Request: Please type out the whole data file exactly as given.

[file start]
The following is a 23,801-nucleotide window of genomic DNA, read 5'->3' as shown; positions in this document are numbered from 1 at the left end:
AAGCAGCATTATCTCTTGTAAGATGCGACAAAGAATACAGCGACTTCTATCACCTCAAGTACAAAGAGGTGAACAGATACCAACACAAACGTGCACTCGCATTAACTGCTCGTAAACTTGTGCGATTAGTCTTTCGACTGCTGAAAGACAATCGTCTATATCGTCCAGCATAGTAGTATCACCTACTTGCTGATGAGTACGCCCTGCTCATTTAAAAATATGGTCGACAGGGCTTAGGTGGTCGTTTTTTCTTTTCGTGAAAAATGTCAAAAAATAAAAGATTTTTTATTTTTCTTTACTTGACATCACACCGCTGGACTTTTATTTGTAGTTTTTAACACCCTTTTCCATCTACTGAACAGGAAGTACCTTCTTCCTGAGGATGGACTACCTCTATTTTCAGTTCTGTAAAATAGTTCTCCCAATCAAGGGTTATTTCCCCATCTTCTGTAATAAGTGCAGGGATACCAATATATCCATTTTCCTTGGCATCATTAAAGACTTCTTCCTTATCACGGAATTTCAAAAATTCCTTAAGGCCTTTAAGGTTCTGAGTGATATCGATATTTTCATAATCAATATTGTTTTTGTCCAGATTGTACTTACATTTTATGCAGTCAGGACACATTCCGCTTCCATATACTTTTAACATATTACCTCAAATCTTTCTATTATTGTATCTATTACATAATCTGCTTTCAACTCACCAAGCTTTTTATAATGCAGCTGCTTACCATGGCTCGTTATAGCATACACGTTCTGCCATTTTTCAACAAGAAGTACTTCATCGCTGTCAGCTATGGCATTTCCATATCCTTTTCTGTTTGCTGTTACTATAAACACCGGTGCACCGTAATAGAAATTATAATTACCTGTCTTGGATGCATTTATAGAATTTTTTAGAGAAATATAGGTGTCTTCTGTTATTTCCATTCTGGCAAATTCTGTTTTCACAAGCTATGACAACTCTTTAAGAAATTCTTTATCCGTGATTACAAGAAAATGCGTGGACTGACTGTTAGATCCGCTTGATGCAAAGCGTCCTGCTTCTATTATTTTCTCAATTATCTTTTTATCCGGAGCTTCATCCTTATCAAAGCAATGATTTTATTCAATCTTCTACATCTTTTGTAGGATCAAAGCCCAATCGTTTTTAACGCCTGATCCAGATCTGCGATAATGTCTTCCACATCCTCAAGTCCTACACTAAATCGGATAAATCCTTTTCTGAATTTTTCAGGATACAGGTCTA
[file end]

The following is a 23,801-nucleotide window of genomic DNA, read 5'->3' as shown; positions in this document are numbered from 1 at the left end:
AAGCAGCATTATCTCTTGTAAGATGCGACAAAGAATACAGCGACTTCTATCACCTCAAGTACAAAGAGGTGAACAGATACCAACACAAACGTGCACTCGCATTAACTGCTCGTAAACTTGTGCGATTAGTCTTTCGACTGCTGAAAGACAATCGTCTATATCGTCCAGCATAGTAGTATCACCTACTTGCTGATGAGTACGCCCTGCTCATTTAAAAATATGGTCGACAGGGCTTAGGTGGTCGTTTTTTCTTTTCGTGAAAAATGTCAAAAAATAAAAGATTTTTTATTTTTCTTTACTTGACATCACACCGCTGGACTTTTATTTGTAGTTTTTAACACCCTTTTCCATCTACTGAACAGGAAGTACCTTCTTCCTGAGGATGGACTACCTCTATTTTCAGTTCTGTAAAATAGTTCTCCCAATCAAGGGTTATTTCCCCATCTTCTGTAATAAGTGCAGGGATACCAATATATCCATTTTCCTTGGCATCATTAAAGACTTCTTCCTTATCACGGAATTTCAAAAATTCCTTAAGGCCTTTAAGGTTCTGAGTGATATCGATATTTTCATAATCAATATTGTTTTTGTCCAGATTGTACTTACATTTTATGCAGTCAGGACACATTCCGCTTCCATATACTTTTAACATATTACCTCAAATCTTTCTATTATTGTATCTATTACATAATCTGCTTTCAACTCACCAAGCTTTTTATAATGCAGCTGCTTACCATGGCTCGTTATAGCATACACGTTCTGCCATTTTTCAACAAGAAGTACTTCATCGCTGTCAGCTATGGCATTTCCATATCCTTTTCTGTTTGCTGTTACTATAAACACCGGTGCACCGTAATAGAAATTATAATTACCTGTCTTGGATGCATTTATAGAATTTTTTAGAGAAATATAGGTGTCTTCTGTTATTTCCATTCTGGCAAATTCTGTTTTCACAAGCTATGACAACTCTTTAAGAAATTCTTTATCCGTGATTACAAGAAAATGCGTGGACTGACTGTTAGATCCGCTTGATGCAAAGCGTCCTGCTTCTATTATTTTCTCAATTATCTTTTTATCCGGAGCTTCATCCTTATCAAAGCAATGATTTTATTCAATCTTCTACATCTTTTGTAGGATCAAAGCCCAATCGTTTTTAACGCCTGATCCAGATCTGCGATAATGTCTTCCACATCCTCAAGTCCTACACTAAATCGGATAAATCCTTTTCTGAATTTTTCAGGATACAGGTCTA